Rusting away (oxidation). Lots of rock contain bits of iron. When oxygen combines with the iron, rust develops and destabilizes the rock, possibly leading to its break-up.
Dissolution. Direct and prolonged contact between water and certain rock minerals may cause the latter to decompose and contribute to the ultimate break-up of rock.
Carbonation. Atmospheric carbon dioxide may dissolve in rainwater and create a weak carbonic acid. Long-term, this may also contribute to dissolution of certain elements in rock and contribute to its ultimate break-up.
By itself, weathering does not create a Grand Canyon or turn a mountain into a molehill. Instead, by converting large immobile pieces of rock into small transportable ones, it makes possible the movement of surface materials in ways that create or alter landforms.
On a totally different matter, weathering is fundamental to the creation of soil, which is discussed in some detail in the “Getting down and dirty: Soil” sidebar. Suffice it to say here that if you think gradation and weathering are relevant only to earth-science geeks, then guess again. It’s critically important to you; without it, there would be no soil, and therefore next-to-no vegetation, and therefore next-to-no food.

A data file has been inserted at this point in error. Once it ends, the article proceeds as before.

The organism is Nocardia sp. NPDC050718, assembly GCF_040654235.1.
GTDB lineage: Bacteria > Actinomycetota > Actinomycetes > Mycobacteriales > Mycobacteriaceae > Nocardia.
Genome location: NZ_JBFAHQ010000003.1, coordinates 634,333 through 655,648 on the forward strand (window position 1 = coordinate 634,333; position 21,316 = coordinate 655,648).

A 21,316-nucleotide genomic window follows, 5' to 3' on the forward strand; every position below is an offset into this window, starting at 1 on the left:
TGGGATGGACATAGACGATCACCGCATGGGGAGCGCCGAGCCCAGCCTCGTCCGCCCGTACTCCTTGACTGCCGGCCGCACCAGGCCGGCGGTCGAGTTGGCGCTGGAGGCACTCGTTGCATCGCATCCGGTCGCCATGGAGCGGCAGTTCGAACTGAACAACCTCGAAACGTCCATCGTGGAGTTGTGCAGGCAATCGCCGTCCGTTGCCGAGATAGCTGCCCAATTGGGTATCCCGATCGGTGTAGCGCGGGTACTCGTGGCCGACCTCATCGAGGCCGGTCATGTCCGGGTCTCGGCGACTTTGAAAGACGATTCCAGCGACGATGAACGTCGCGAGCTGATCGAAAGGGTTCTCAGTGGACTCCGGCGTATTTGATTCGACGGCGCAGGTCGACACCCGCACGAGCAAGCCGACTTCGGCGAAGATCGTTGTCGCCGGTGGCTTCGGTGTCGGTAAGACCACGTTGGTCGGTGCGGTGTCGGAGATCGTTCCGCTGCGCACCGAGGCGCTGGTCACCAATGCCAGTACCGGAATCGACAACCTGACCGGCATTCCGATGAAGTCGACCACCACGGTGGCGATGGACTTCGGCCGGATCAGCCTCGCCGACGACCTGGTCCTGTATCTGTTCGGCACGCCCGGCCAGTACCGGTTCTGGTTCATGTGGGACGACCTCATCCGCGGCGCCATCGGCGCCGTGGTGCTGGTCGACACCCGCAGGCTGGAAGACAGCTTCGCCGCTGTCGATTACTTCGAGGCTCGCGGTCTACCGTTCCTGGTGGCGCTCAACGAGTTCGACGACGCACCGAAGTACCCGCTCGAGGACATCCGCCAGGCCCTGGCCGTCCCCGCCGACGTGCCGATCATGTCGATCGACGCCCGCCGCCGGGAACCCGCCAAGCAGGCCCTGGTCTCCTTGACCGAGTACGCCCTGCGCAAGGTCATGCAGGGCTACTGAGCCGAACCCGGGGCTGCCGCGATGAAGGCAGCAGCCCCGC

Getting down and dirty: Soil
One of the principal products of weathering is soil, which by definition is a collection of earth particles that are no more than 2 millimeters in diameter. Soil provides nutrients to plants, without which they simply would not thrive. The key to this is the process called osmosis, which is the transfer of nutrients from soil to plants through root membranes. When precipitation seeps into soil, it mixes with mineral and organic matter and becomes a kind of a “nutrient soup” that coats soil particles. Plants come into contact with soil by means of their roots, which take in the “soup” by osmosis, and thus receive nutrients from the very substance in which they grow.
A fertile soil is one that makes lots of nutrients available to plants. An infertile, or poor, soil is one that does the opposite. Soil fertility varies geographically and is one of several important elements that explains why the population of a particular country may be better nourished than people who live elsewhere. Factors that determine soil fertility include the following: